Let me tell you a story [. . .] When I was in college, there was this guy Dean, who got laid all the time. I mean the guy had different women coming out of his room every weekend and most weeknights, and he wasn’t particularly good looking. He was fat and kind of a slob. Nice guy, though, but nothing special. I couldn’t figure out how he did it, so one time I just asked him. ‘How do you get so many girls to go out with you?’ He was a man of few words, kind of Coolidge-esque, if you know what I mean. So all he said was: ‘I get rejected ninety percent of the time. But it’s that ten percent.’

Campesinos won’t make the first move, apparently doesn’t like the guys who do make the first move, and doesn’t like several general classes of guy available to her as a woman in a band. She’s willing to “make some nice friends and meet some really cool people instead,” which is okay, I guess, but her willingness to substitute nice friends and really cool people for getting laid may explain why she isn’t.

Here’s another theory: she “knows” (in an evolutionary sense, if not a conscious one) she doesn’t really need to get laid at a particular time in order maximize her reproductive success. If or when she wants to find a guy to have a children with, she’ll probably have no trouble finding many candidates; her only real trouble might being too picky.

In the meantime, people who really want to get laid, get laid. (I’m thinking of some of the women I know who are incredible, expert flirts while also not being irrationally picky about guys; watching them do their thing versus normal women is like listening the NY Phil and then a high school orchestra, and it appears that most women don’t care enough to really up their game). I don’t think a lot of women really understand how much rejection men go through, or what the trade-offs involved in masculinity entail. Here’s Roy Baumeister’s description of Self-Made Man in his book Is There Anything Good About Men?: How Cultures Flourish by Exploiting Men:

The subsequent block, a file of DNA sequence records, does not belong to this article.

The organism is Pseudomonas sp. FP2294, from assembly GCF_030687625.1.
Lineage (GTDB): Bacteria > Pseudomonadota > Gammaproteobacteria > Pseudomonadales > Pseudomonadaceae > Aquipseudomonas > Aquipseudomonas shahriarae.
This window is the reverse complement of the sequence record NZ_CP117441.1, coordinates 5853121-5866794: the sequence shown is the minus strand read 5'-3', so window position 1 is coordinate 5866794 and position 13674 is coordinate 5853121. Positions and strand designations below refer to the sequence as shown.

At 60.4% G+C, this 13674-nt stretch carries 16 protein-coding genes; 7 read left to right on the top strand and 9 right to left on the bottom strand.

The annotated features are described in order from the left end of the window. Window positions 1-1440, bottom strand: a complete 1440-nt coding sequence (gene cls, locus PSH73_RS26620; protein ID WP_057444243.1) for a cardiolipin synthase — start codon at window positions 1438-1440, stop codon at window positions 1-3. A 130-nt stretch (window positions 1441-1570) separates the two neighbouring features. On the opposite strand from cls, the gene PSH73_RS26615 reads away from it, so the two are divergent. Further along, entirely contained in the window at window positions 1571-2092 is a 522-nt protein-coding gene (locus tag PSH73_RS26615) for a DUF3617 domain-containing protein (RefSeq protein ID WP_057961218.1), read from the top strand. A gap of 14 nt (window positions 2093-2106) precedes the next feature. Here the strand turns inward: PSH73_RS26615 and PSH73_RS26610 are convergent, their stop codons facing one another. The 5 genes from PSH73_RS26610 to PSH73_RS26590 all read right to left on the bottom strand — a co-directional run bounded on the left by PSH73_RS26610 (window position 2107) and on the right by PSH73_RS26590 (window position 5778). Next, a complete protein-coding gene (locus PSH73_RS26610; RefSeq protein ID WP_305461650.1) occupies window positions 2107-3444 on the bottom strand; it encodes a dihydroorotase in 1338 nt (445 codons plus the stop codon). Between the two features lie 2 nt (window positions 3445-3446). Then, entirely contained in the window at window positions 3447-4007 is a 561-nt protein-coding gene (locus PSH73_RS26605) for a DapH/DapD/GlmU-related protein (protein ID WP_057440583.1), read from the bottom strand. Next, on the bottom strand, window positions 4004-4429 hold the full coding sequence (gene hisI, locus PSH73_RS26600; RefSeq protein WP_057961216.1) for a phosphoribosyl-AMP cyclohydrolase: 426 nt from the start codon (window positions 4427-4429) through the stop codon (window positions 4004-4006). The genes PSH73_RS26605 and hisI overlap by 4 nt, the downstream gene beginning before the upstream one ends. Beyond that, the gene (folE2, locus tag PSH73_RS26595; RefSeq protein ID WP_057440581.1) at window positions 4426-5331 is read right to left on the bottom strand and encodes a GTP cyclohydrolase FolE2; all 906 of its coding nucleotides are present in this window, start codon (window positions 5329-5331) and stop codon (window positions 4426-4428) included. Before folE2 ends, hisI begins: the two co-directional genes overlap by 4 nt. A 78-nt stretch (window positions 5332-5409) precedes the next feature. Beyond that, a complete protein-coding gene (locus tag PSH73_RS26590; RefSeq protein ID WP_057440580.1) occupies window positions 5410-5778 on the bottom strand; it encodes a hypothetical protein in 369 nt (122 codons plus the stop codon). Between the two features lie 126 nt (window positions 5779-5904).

One of the most interesting books about gender in recent years was by Norah Vincent. She was a lesbian feminist who with some expert help could pass for a man, and so she went undercover, living as a man in several different social spheres for the better part of a year. The book, Self-Made Man, is her memoir. She is quite frank that she started out thinking she was going to find out how great men have it and write a shocking feminist expose of the fine life that the enemy (men) was enjoying.

Instead, she experienced a rude awakening of how hard it is to be a man. Her readings and classes in Women’s Studies had not prepared her to realize that the ostensible advantages of the male role come at high cost. She was glad when it was over, and in fact she cut the episode short in order to go back to what she concluded was the greatly preferable life as a woman. The book she wrote was far different from the one she planned, and any woman who thinks life is better for men will find it a sobering read.